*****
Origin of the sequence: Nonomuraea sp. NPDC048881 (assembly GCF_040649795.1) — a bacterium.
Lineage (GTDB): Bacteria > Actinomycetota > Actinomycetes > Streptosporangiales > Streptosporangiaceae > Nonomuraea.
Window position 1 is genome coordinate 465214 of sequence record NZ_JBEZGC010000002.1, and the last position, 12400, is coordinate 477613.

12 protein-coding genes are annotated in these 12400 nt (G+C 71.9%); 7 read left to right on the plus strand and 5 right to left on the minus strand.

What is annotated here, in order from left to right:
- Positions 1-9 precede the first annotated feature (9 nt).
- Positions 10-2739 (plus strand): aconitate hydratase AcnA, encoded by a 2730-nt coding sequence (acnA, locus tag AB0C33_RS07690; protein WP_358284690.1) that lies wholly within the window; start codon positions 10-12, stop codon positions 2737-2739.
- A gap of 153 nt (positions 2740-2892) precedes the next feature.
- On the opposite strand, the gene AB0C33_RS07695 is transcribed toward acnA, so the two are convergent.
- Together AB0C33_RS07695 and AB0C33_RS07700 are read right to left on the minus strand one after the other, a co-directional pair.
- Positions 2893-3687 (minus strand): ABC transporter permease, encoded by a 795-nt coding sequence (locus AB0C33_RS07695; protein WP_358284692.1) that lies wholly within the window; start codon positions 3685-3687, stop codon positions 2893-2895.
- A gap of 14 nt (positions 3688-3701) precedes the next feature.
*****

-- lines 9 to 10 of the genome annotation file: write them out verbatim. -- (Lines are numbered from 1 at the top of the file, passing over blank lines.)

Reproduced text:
- On the opposite strand, the gene AB0C33_RS07695 is transcribed toward acnA, so the two are convergent.
- Together AB0C33_RS07695 and AB0C33_RS07700 are read right to left on the minus strand one after the other, a co-directional pair.